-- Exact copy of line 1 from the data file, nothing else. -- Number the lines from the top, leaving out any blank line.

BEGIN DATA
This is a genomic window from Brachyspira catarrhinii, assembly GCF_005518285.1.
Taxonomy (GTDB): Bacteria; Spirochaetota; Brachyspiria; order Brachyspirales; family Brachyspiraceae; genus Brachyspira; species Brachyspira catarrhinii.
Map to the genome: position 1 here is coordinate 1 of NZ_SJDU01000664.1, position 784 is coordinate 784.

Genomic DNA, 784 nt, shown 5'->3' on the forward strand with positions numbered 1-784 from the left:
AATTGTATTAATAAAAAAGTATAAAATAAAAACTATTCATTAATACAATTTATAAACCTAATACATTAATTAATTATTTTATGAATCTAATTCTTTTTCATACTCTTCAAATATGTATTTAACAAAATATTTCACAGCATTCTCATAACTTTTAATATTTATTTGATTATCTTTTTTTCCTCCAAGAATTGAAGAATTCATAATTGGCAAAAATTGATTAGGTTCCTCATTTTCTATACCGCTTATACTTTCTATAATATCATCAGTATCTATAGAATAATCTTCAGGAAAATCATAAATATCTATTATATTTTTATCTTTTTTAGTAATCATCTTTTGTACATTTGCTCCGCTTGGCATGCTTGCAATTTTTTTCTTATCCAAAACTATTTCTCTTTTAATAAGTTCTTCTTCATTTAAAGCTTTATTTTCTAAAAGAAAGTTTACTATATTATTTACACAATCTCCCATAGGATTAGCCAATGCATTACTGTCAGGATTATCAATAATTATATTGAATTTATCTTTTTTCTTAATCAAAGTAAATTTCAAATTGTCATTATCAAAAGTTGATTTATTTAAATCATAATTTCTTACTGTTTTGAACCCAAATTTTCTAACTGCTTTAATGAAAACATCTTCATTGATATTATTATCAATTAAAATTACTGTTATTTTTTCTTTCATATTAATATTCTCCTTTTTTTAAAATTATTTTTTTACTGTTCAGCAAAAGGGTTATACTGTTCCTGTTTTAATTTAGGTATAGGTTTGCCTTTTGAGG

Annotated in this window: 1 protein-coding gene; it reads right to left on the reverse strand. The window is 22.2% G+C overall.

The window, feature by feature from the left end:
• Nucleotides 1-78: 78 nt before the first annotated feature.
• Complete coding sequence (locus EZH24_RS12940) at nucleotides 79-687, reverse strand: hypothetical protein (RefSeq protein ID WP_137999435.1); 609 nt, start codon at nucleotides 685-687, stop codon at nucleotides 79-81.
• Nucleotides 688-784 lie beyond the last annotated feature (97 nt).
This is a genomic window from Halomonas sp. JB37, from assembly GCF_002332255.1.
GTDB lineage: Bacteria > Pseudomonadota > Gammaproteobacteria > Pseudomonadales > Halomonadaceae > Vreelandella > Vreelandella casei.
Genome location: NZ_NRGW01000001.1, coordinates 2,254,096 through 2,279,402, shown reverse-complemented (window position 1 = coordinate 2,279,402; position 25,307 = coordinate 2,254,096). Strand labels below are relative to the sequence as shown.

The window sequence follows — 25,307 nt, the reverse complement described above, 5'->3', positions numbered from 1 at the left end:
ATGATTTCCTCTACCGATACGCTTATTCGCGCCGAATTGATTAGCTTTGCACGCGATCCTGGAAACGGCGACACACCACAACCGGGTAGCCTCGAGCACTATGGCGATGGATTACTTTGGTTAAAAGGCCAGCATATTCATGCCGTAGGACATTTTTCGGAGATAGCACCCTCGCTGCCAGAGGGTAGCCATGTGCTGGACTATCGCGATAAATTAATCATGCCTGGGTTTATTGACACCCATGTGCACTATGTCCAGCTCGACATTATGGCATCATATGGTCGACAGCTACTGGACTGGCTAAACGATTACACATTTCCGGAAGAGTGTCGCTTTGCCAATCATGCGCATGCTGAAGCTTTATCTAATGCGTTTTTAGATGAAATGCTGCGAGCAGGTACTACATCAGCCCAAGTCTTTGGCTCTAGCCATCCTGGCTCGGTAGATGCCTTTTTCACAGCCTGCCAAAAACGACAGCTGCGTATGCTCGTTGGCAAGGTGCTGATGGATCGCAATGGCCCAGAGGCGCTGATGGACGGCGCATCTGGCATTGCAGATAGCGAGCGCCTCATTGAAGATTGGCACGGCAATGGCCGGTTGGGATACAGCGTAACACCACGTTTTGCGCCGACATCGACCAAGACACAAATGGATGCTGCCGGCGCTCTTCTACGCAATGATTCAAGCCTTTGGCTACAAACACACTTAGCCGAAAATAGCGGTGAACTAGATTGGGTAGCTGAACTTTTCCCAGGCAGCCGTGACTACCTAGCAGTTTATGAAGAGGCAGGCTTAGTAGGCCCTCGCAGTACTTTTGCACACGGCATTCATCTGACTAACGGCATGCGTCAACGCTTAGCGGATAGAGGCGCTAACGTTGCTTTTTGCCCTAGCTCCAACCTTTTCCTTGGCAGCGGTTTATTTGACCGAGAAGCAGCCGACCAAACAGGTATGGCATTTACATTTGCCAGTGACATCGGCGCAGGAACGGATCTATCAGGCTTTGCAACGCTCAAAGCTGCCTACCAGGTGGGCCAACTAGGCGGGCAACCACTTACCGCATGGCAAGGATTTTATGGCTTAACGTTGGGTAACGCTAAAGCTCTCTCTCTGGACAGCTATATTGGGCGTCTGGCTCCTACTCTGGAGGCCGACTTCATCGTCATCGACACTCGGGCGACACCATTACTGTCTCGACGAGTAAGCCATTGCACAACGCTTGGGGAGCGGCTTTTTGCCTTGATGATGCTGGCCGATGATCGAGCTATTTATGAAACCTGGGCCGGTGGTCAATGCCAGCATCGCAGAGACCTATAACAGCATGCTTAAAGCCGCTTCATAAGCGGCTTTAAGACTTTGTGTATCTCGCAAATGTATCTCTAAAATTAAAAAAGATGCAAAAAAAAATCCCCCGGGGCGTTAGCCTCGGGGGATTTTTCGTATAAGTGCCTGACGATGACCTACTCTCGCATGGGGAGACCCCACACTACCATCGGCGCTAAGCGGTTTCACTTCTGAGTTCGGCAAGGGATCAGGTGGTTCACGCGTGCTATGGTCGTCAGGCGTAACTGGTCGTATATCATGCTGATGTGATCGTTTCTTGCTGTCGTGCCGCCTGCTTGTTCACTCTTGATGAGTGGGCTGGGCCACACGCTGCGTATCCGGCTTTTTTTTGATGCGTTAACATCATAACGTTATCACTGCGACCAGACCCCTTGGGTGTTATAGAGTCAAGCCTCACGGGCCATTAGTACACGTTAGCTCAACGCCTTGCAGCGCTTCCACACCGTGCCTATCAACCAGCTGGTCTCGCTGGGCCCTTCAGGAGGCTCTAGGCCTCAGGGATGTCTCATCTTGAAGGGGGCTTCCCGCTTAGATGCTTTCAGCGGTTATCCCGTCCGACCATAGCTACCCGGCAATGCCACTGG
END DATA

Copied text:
This is a genomic window from Brachyspira catarrhinii, assembly GCF_005518285.1.